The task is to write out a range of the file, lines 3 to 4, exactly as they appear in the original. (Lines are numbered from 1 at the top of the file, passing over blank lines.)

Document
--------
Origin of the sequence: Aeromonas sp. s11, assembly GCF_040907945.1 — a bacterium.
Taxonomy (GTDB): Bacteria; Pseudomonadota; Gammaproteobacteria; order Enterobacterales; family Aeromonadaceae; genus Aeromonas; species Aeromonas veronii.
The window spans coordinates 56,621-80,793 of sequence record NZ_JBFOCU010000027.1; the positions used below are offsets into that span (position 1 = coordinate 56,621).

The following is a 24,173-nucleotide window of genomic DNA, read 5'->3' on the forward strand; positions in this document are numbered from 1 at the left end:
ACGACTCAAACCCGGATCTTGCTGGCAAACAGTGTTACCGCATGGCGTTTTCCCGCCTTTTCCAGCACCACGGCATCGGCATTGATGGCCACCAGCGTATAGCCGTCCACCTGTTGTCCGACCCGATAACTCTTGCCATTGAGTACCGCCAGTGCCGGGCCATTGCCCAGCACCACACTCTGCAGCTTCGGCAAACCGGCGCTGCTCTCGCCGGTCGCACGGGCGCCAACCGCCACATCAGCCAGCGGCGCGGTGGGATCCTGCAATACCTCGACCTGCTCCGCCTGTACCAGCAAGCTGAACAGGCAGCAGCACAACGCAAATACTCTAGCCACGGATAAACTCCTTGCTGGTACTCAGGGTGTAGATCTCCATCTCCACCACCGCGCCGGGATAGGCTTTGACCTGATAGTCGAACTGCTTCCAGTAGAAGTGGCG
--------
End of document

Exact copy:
The window spans coordinates 56,621-80,793 of sequence record NZ_JBFOCU010000027.1; the positions used below are offsets into that span (position 1 = coordinate 56,621).

The following is a 24,173-nucleotide window of genomic DNA, read 5'->3' on the forward strand; positions in this document are numbered from 1 at the left end: